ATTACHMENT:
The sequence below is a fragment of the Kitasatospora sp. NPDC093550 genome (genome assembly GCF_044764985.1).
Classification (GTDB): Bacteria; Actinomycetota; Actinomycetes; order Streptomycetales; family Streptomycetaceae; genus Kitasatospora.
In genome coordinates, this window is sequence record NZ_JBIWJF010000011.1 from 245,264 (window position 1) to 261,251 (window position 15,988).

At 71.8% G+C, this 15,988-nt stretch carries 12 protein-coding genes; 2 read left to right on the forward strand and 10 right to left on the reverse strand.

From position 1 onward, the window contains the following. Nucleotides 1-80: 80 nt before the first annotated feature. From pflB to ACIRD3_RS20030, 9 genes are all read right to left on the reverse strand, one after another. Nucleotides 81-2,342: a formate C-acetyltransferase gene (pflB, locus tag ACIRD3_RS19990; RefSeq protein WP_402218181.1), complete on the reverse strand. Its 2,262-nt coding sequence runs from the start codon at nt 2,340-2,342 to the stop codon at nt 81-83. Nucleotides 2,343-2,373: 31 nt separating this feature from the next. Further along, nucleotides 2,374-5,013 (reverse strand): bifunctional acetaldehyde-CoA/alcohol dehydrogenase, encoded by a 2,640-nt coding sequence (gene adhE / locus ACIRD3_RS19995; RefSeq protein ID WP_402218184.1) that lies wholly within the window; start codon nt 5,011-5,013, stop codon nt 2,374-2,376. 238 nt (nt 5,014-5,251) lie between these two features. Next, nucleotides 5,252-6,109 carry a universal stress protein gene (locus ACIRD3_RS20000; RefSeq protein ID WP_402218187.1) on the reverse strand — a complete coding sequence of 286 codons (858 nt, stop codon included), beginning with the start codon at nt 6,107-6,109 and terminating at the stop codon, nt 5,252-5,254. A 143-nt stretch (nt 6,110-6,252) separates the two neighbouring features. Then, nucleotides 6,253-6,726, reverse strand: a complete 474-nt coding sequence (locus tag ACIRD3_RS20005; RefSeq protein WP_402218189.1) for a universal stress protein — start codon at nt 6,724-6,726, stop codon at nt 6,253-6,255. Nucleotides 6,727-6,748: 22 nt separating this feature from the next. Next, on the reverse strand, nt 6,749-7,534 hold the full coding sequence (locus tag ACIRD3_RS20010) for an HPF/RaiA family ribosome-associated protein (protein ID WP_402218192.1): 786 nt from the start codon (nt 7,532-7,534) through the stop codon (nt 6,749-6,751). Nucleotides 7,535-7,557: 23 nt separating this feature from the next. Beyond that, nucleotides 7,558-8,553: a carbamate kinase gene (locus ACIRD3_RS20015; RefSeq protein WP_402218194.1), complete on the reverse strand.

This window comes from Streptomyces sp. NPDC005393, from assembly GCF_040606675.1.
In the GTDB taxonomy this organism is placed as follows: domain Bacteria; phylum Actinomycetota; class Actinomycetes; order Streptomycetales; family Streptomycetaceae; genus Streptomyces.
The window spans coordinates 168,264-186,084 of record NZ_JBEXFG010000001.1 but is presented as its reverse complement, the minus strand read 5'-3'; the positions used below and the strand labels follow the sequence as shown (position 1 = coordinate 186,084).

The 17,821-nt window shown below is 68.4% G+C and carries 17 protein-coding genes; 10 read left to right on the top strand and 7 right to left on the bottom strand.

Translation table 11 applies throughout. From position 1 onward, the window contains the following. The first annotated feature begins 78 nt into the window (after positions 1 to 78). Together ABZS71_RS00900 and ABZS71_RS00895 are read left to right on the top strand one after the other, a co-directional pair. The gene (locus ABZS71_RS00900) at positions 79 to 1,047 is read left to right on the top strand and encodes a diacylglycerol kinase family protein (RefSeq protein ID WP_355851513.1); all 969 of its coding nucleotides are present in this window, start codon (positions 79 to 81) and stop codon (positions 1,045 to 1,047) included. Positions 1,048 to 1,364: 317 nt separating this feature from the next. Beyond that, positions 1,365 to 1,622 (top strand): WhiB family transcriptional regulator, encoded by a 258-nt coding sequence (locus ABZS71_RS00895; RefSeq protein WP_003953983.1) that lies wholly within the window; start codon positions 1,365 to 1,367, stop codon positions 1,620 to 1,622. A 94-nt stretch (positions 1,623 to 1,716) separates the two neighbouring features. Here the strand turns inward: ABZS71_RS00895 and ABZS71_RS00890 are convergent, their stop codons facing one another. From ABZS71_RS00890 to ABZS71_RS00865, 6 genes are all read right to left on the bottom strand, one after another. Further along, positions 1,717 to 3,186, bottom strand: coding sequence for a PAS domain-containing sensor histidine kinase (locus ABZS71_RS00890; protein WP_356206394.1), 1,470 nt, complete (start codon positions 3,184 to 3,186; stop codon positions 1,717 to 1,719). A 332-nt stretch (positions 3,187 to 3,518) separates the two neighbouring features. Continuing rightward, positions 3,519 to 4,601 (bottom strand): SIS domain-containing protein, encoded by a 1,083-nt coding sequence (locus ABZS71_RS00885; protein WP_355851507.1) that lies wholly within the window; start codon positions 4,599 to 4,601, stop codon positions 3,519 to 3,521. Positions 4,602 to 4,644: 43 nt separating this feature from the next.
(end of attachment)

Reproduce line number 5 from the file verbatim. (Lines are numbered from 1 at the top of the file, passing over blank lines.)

From position 1 onward, the window contains the following. Nucleotides 1-80: 80 nt before the first annotated feature. From pflB to ACIRD3_RS20030, 9 genes are all read right to left on the reverse strand, one after another. Nucleotides 81-2,342: a formate C-acetyltransferase gene (pflB, locus tag ACIRD3_RS19990; RefSeq protein WP_402218181.1), complete on the reverse strand. Its 2,262-nt coding sequence runs from the start codon at nt 2,340-2,342 to the stop codon at nt 81-83. Nucleotides 2,343-2,373: 31 nt separating this feature from the next. Further along, nucleotides 2,374-5,013 (reverse strand): bifunctional acetaldehyde-CoA/alcohol dehydrogenase, encoded by a 2,640-nt coding sequence (gene adhE / locus ACIRD3_RS19995; RefSeq protein ID WP_402218184.1) that lies wholly within the window; start codon nt 5,011-5,013, stop codon nt 2,374-2,376. 238 nt (nt 5,014-5,251) lie between these two features. Next, nucleotides 5,252-6,109 carry a universal stress protein gene (locus ACIRD3_RS20000; RefSeq protein ID WP_402218187.1) on the reverse strand — a complete coding sequence of 286 codons (858 nt, stop codon included), beginning with the start codon at nt 6,107-6,109 and terminating at the stop codon, nt 5,252-5,254. A 143-nt stretch (nt 6,110-6,252) separates the two neighbouring features. Then, nucleotides 6,253-6,726, reverse strand: a complete 474-nt coding sequence (locus tag ACIRD3_RS20005; RefSeq protein WP_402218189.1) for a universal stress protein — start codon at nt 6,724-6,726, stop codon at nt 6,253-6,255. Nucleotides 6,727-6,748: 22 nt separating this feature from the next. Next, on the reverse strand, nt 6,749-7,534 hold the full coding sequence (locus tag ACIRD3_RS20010) for an HPF/RaiA family ribosome-associated protein (protein ID WP_402218192.1): 786 nt from the start codon (nt 7,532-7,534) through the stop codon (nt 6,749-6,751). Nucleotides 7,535-7,557: 23 nt separating this feature from the next. Beyond that, nucleotides 7,558-8,553: a carbamate kinase gene (locus ACIRD3_RS20015; RefSeq protein WP_402218194.1), complete on the reverse strand.